For the first time in more than four decades, Georgia’s agriculture industry has a new government leader.
Gary Black took over as Georgia’s commissioner of sgriculture on Jan. 10, succeeding Tommy Irvin, who had occupied the office since he was first appointed to the job in 1969. Irvin retired after his term was completed in 2010, citing age and ill health as reasons.
Irvin was the longest-tenured state officeholder in the country.
More is changing than the name on the commissioner’s office door, said Black, 52, who, with his family operates raise cattle at Harmony Grove Farms in Commerce, Ga.
Black said his first order of business is to make the Atlanta State Farmers Market, Forest Park, Ga. — and the entire agriculture department — more efficient, particularly in a time of budget austerity.
“We’re busying getting the department into the 21st Century,” Black said. “People just in four weeks have already responded in a remarkable way.”
Black said he is not a micromanager. He has brought in a team of experts to run various aspects of the department and maintain a full-time presence on the terminal market in nearby Forest Park, Ga.
Billy Skaggs, for example, is the department’s new chief operating officer.
“From a marketing standpoint, Billy has been intimately involved with farmers markets for years,” he said. “On the ground, he has been working with producers in their own markets. That’s going to be a very positive plus.
Marketing is just one of the departments operational programs,” Black said.
Jack Spruill has been brought in as division director of marketing, a position formerly held by now-retired Bobby Harris, who was Irvin’s assistant commissioner.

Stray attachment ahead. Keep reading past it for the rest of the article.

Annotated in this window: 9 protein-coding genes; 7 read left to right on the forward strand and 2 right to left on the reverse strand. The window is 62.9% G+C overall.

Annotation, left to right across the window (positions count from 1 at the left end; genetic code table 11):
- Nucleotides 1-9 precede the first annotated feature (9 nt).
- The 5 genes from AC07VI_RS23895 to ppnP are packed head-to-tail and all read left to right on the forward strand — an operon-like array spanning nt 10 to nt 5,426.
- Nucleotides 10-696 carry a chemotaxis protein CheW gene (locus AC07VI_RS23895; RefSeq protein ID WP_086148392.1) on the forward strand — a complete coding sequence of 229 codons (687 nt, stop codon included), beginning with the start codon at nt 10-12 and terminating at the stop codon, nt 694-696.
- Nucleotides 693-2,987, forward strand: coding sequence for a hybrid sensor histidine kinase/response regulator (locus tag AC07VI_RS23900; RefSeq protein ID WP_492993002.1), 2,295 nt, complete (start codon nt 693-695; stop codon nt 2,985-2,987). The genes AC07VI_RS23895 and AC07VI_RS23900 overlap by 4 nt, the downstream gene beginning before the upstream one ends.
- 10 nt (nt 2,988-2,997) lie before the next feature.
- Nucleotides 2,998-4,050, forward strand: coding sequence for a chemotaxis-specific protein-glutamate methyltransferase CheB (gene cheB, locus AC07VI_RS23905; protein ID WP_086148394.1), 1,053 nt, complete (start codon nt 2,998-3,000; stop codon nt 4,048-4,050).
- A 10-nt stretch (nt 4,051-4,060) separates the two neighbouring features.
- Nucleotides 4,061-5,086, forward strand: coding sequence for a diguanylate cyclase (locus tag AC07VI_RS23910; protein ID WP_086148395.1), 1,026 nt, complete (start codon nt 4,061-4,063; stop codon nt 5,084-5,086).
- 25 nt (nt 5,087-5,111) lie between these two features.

The marketing program that Spruill will run includes the farmers market, international trade, commodity commissions, the George Grown program and the Vidalia onion program, Black said.
“He’s got a great background in international and domestic work. He’s got a lot of practical experience and management background that’s going to help us tremendously.”
The department also has hired Paul Thompson to manage the farmers market and serve as a full-time liaison, Black said.
Thompson has been the Haralson County extension coordinator. He replaces market manager Craig Nielson, who is moving back to the Consumer Protection Division of the department.
“He’s just a solid, hard-working managerial professional presence that we’ll bring to the market,” Black said of Thompson.
The division of responsibilities also makes sense, since experts will handle specific areas that fall within their own expertise, Black noted.